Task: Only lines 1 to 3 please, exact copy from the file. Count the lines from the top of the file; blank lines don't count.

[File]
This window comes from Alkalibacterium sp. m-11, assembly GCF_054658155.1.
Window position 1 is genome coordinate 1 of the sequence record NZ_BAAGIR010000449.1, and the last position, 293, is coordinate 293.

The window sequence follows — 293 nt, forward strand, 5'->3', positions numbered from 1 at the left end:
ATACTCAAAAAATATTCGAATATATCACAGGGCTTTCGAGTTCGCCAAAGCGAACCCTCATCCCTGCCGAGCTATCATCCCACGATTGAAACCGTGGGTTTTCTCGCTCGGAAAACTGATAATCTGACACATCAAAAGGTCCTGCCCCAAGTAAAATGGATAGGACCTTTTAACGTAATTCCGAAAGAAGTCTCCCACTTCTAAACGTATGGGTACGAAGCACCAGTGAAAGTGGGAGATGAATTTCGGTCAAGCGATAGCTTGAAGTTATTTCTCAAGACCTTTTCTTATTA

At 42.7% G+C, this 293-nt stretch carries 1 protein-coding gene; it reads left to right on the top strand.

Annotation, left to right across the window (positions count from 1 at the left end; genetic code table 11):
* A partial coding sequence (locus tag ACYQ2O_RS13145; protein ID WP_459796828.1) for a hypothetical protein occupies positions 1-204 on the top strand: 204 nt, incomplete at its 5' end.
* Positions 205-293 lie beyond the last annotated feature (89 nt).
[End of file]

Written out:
This window comes from Alkalibacterium sp. m-11, assembly GCF_054658155.1.
Window position 1 is genome coordinate 1 of the sequence record NZ_BAAGIR010000449.1, and the last position, 293, is coordinate 293.

The window sequence follows — 293 nt, forward strand, 5'->3', positions numbered from 1 at the left end: